- The grantee can document that the business owners assisted are low income. This can be done by documenting the income of the business owner and comparing that to the community’s average income as provided by HUD.
- The grantee can document that people hired with grant funding are low income. If the project will result in new hires, the business can commit to hiring at least 51% low-income people as documented by their incomes before starting the job compared to the county’s average income.
LMI Caveat: LMI data is independent of other income related data such as free and reduced lunch programs, unemployment and/or poverty rates, etc.
How to Count LMI Participants
Applicants seeking to provide education, tools and resources to a set group or cohort of microenterprises/business owners, LMI status should be based on the individual owners. Applicants who propose to offer education, tools and resources that do not have a set group or cohort may wish to base LMI status on the service area. Any questions concerning the LMI requirements should be directed to TNECD before submitting an application.
- Environmental Review/SHPO Clearance: All federally funded projects must complete an Environmental Review; for projects that do not involve construction the environmental review will be quick. TNECD will provide training for grantees on the Environmental Review process.
- Procurement: All contractors and services must be competitively procured according to federal or local procurement standards, whichever is more restrictive. Minority and female contractors should be invited to bid. For projects that involve construction, Davis-Bacon requirements must be included in bid documents. Bids must be opened publicly, and minutes must be kept of the meeting. Bids should be awarded to the lowest, most responsive bidder. If an organization elects not to use the lowest bidder, justification must be made to and approved by TNECD.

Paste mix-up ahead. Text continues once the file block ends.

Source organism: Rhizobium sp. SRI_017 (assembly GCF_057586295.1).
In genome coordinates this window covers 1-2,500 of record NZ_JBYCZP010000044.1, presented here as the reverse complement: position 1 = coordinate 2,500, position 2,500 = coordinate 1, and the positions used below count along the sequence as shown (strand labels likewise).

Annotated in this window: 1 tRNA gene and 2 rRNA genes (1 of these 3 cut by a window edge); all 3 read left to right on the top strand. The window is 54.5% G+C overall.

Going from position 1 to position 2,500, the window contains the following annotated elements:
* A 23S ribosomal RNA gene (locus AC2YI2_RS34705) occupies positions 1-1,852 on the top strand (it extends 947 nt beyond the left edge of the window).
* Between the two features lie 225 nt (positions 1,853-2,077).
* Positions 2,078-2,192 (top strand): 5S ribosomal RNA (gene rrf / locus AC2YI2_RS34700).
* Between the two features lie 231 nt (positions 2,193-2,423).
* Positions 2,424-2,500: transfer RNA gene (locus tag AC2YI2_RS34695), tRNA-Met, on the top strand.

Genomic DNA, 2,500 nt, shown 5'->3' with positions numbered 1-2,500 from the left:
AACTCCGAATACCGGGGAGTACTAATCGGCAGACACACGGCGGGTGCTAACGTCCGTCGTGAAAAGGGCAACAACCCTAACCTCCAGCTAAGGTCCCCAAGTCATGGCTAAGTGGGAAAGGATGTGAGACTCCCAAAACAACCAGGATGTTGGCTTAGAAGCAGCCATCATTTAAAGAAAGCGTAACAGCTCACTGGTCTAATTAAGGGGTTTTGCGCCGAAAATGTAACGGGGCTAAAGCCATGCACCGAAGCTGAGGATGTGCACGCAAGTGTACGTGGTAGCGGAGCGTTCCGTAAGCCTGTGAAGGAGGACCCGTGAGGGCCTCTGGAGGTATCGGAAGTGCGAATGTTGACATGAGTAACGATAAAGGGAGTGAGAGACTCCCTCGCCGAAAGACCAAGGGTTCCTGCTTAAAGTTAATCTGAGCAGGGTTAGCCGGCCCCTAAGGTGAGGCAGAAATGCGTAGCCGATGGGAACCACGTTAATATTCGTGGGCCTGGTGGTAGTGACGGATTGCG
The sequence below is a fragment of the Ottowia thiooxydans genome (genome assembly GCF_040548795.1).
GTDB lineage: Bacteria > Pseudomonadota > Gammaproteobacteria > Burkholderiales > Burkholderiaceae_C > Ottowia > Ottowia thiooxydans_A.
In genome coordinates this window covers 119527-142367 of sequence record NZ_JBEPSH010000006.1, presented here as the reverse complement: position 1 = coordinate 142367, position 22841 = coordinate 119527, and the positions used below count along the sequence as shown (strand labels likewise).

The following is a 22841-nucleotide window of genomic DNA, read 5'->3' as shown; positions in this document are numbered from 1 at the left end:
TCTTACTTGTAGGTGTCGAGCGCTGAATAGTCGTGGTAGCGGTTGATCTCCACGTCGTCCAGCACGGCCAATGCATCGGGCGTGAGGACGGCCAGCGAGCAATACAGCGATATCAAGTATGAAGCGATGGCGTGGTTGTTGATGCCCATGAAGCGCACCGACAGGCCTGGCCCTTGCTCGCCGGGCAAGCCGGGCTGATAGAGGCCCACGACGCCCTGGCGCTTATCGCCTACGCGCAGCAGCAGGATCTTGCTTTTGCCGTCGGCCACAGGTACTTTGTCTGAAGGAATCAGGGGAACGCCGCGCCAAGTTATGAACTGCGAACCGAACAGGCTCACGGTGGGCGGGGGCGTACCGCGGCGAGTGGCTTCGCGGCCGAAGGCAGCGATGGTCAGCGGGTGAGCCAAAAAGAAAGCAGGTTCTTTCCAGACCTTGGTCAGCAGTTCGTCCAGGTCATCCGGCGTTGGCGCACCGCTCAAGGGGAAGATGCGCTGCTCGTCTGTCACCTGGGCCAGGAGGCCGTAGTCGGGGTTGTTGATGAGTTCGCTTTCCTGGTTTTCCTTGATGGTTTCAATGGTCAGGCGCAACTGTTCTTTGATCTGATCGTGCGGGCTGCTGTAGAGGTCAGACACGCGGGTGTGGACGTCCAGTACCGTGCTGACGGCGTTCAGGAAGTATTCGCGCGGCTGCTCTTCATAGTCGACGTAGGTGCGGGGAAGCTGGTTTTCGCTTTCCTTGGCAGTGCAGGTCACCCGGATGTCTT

- “Microenterprise” is a business with five (5) or fewer employees including its owners. Microenterprises comprise the largest number of business enterprises in Tennessee and are a critical aspect our state’s diverse business climate. Find out more here.
- “Region” refers TNECD’s nine regions: Northeast, East, Southeast, Upper Cumberland, Southern Middle, Northern Middle, Southwest, Northwest and Memphis Area.
- “Reimbursement Grant” is a grant in which you have to spend dollars according to the agreed upon budget, document what you spent, and then submit a request to be reimbursed for the dollars you spent. This is why it is critical for applicants to be in the fiscal position to complete this type of grant.
The grant application must be submitted and administered by the sponsoring existing nonprofit, city/county government or educational institution. All expenditures must take place within the timeframe of the grant period as designated by the grant contract. The grant period begins when all contracts are signed and returned to TNECD for final execution.
- “Underserved and underrepresented” populations may include women, minorities and veterans; individuals with disabilities; previously incarcerated individuals; and areas of low- to moderate income* (LMI).
The intent of these dollars is to enable grantees to expand their capacity to deliver new education, tools and resources and/or to expand to new communities.